From across the globe and publications that celebrate Black history and culture.
The festival—held online at https://www.schomburgcenterlitfest.org—will host programs for all ages and end on June 19, 2021, in honor of Juneteenth, the holiday that commemorates the day the Emancipation Proclamation reached enslaved Black people in Texas on June 19, 1865.
“As we embark on a new chapter, following a difficult year of struggle and strife, the Schomburg Center remains committed to supporting the art and agency of the Black experience,” said Novella Ford, Associate Director of Public Programs and Exhibitions at the Schomburg Center for Research in Black Culture. “This year’s Literary Festival not only honors the talent of some of our greatest contemporary writers and artists, but builds on the foundation created by Arturo Schomburg, encouraging freedom of thought, the relentless pursuit of Black history, and the engagement of our imagination towards our collective freedom.”
Inspired by the poem Refugee in America by Langston Hughes, the Festival borrows its theme from the opening line, “Words Like Freedom.” The artwork, Book of Cures, courtesy of artist Barbara Earl Thomas and the Claire Oliver Gallery, provides the Festival with its visual spirit.
Virtual programs will be held throughout the week and include readings, author talks, and workshops that range from prose to poetry, comic books to young adult novels, fiction and nonfiction. Two days of extensive panel discussions will be held; one focusing on books for children and teens on June 17, 2021, and another to celebrate the festival’s conclusion on June 19, 2021, which focuses on the Festival’s theme, “Words like Freedom,” and includes authors Farah Jasmine Griffin (Read Until You Understand), Ben Okri (Prayer for the Living), Desmond Meade (Let My People Vote), Yaba Blay (One Drop), and Kiese Laymon (Long Division).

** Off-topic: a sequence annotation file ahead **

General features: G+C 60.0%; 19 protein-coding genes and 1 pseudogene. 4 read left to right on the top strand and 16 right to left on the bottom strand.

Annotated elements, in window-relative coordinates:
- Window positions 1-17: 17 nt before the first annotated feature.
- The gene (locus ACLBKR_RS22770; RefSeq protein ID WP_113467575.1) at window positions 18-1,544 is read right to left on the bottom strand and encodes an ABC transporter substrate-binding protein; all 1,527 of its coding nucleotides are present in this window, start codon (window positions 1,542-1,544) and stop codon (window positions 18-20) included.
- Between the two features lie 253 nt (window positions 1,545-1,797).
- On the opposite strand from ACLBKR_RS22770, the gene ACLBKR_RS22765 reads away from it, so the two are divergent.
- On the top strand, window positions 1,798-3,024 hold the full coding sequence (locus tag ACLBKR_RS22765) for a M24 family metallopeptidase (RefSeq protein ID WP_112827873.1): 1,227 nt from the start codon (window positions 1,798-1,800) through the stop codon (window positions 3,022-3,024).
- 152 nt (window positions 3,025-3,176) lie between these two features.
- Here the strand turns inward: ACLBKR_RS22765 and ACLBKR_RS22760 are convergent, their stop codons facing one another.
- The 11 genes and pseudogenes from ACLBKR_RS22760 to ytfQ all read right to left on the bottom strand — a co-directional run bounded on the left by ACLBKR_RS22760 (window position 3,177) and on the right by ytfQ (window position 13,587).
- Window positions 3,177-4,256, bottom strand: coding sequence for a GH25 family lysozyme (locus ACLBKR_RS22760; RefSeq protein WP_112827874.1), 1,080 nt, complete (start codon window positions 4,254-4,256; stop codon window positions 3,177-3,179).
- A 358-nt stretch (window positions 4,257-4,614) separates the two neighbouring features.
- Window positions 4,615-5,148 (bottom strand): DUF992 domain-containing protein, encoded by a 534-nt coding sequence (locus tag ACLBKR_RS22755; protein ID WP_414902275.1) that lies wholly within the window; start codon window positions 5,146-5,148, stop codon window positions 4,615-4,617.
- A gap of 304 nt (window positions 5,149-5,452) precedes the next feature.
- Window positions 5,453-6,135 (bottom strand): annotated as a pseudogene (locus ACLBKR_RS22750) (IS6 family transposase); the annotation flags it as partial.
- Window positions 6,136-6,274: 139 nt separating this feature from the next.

A pre-festival event co-hosted with LIVE from the NYPL will also feature author Akwaeke Emezi, author of Dear Senthuran: A Black Spiritual Memoir, in conversation with Saidya Hartman. The program will be held on June 8, 2021, at 7 PM.
Registration is free and open to the public at schomburgcenter.eventbrite.com.
The Schomburg Literary Festival: Words Like Freedom will include:
* All programs listed below will have captions and ASL interpreters
Monday, June 14, 2021, at 6:30 PM
Land Of The Free
Natalie Baszile’s debut novel, Queen Sugar, and her latest anthology, We Are Each Other’s Harvest, elevate the voices and stories of black farmers.
She joins us in examining Black people’s connection to the American land from Emancipation to today.
Tuesday, June 15, 2021, at 6:30 PM
Two Freedoms: Speech and Guns
Carol Anderson, author of The Second: Race and Guns in a Fatally Unequal America, and Ellis Cose, author of The Short Life and Curious Death of Free Speech in America, take us through our fraught history with the first and second amendments to the U.S. Constitution.
Wednesday, June 16, 2021, at 6:30 PM
Freedom To Publish
As news outlets laud a new Black renaissance in the visual and literary arts, Dr. Haki Madhubuti, founder and publisher of Third World Press, and Chris Jackson, publisher, and editor-in-chief of One World, discuss the challenges and freedoms that come with choosing what gets published and subverting dominant narratives.
Thursday, June 17, 2021, from 1 PM–7 PM
No Small Voice